Smackdown Books 2017

Arlene's smackdown17 book montage

The Memory of Things
Hour of the Bees
The Gospel Truth
Ultraman, Vol. 1
Ghost
The Bunker Diary
Echo
Trouble Is a Friend of Mine
Footer Davis Probably Is Crazy
The Hired Girl
An Ember in the Ashes
The Porcupine of Truth
Enchanted Air: Two Cultures, Two Wings: A Memoir
Drowned City: Hurricane Katrina and New Orleans
Goodbye Stranger
Beautiful Blue World
The Blackthorn Key
One
Updraft
All American Boys
»

Friday, February 6, 2015

Sister Mine

  I read Sister Mine last weekend in about two sittings and will read We Were Liars this weekend. I've only had a chance to talk to one of my team members but I thought that I'd better get some thoughts down while the book is still fresh in my mind.
  "The sun shining and the rain falling; the devil and his wife fighting for the coucou stick (wooden pot spoon)." My Mom would often say these words as the sun broke through the drizzling rain. I am no stranger to the dialects and beliefs of the islands of the Caribbean, so it was pretty easy for me to connect with this novel. The crappo (toad) outside our back door was some spirit of the dead come to visit. The Bahoo man lurked in the cane field and the duppie might come visit you at night if you weren't sleeping in blue. Needless to say, with my background knowledge I was transported back to my childhood days.
  What felt strange though was taking the stories and images born of my native land and embedding them into a foreign land. I also found that despite my background knowledge, some threads of the story were complicated in sections. However, Hopkinson's ability to create vivid images that appeal to all the senses compensates for the complexities. Kudos toHopkins for her ability to share an important part of the Caribbean culture with the rest of the world.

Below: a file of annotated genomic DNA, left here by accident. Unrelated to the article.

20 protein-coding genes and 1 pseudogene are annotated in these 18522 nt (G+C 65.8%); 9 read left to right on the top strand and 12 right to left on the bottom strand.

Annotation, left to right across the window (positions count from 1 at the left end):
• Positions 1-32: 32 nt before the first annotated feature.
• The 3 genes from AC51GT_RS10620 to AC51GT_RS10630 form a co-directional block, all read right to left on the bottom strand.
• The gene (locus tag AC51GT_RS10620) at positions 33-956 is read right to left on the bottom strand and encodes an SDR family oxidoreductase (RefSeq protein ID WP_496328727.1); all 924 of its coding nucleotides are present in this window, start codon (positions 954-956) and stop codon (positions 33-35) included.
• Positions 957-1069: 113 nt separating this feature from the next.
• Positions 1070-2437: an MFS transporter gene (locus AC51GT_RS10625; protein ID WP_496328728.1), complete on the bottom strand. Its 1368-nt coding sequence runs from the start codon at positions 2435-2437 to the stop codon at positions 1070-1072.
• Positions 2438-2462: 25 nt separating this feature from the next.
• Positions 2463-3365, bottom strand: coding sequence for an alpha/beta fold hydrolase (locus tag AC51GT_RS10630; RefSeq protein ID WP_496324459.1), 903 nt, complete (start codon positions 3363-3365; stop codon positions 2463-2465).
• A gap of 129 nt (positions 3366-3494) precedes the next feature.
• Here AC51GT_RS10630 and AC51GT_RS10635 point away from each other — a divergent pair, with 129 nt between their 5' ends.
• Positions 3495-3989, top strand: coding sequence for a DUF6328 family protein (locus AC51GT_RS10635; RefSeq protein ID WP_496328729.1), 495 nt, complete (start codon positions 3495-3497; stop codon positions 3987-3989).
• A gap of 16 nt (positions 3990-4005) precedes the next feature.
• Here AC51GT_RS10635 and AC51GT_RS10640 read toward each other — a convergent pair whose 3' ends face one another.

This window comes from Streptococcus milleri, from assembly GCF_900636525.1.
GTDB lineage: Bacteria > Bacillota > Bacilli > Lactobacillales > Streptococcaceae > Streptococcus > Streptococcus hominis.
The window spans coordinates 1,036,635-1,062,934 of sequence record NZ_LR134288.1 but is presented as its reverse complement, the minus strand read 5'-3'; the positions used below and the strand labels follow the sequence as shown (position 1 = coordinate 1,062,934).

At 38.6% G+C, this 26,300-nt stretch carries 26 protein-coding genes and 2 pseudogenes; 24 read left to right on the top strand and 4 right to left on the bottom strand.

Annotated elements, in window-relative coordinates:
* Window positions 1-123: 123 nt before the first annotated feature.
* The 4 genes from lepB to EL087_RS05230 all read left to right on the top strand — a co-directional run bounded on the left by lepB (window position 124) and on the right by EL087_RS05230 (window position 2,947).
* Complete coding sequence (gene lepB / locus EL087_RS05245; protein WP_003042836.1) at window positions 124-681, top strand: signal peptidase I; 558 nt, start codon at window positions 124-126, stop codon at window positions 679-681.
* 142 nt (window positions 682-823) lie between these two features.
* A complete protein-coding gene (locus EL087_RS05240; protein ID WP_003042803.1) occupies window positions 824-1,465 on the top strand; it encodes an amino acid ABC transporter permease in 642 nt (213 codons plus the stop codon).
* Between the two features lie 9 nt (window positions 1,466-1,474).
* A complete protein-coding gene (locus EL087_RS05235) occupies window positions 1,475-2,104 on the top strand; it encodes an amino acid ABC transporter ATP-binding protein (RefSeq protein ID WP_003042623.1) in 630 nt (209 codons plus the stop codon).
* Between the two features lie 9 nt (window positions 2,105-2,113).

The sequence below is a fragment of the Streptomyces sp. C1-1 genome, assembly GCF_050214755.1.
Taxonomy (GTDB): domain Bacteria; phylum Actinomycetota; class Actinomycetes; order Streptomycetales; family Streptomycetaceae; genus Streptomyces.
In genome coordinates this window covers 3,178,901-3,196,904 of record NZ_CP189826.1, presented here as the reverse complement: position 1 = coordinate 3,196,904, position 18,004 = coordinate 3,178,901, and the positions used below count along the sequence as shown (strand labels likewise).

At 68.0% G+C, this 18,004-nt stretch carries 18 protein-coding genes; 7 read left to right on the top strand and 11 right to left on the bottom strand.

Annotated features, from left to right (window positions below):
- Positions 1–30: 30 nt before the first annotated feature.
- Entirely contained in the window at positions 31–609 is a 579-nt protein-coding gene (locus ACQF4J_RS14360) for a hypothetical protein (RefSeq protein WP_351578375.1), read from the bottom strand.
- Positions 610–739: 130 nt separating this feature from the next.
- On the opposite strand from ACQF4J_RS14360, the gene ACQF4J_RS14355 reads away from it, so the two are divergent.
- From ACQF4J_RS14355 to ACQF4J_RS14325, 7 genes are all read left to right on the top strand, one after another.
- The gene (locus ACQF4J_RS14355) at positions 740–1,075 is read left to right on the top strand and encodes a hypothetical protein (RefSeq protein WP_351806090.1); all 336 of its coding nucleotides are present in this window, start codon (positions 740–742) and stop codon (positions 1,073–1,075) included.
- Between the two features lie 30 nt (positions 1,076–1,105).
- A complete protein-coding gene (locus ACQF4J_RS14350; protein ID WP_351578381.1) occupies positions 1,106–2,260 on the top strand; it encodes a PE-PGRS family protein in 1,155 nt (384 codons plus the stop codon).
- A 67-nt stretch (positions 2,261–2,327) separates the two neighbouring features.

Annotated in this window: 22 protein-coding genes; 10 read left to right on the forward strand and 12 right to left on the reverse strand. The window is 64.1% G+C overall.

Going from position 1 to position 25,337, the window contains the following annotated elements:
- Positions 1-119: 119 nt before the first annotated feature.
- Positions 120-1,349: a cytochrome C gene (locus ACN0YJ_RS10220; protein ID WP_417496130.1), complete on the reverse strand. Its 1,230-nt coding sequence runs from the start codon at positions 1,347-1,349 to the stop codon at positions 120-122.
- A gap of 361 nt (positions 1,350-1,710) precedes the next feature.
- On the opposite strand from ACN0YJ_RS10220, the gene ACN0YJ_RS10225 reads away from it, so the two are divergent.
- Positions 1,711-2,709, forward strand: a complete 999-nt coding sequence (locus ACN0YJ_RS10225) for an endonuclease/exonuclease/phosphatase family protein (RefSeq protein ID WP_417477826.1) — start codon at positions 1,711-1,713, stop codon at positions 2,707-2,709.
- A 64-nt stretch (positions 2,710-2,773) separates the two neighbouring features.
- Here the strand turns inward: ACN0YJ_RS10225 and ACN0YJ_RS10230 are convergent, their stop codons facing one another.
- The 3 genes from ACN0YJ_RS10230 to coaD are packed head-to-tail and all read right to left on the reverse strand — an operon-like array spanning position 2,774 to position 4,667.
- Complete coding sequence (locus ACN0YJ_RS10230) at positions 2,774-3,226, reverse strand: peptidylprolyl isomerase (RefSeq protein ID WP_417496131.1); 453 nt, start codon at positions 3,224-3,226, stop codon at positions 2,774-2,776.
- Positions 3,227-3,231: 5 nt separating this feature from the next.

I have been accused by my nieces, nephews and own children of traumatizing them with stories from my culture. You see, the stories I remember most are the ones told by my Mom on those nights when the electricity would go off and we would sit around the candlelight just before bedtime. I spent many scary, sleepless nights in panic mode. And yet I repeated the cycle with my own children. I made a promise as I started my teaching career that I would not be responsible for traumatizing any other children. Therefore, before recommending Sister Mine to a junior high reader I would consider the maturity level. For the high school level I think this would be a novel to get students talking. I can't wait to hear what the rest of my team thinks about Sister Mine.
  Well I'm off to read We Were Liars. DebP.

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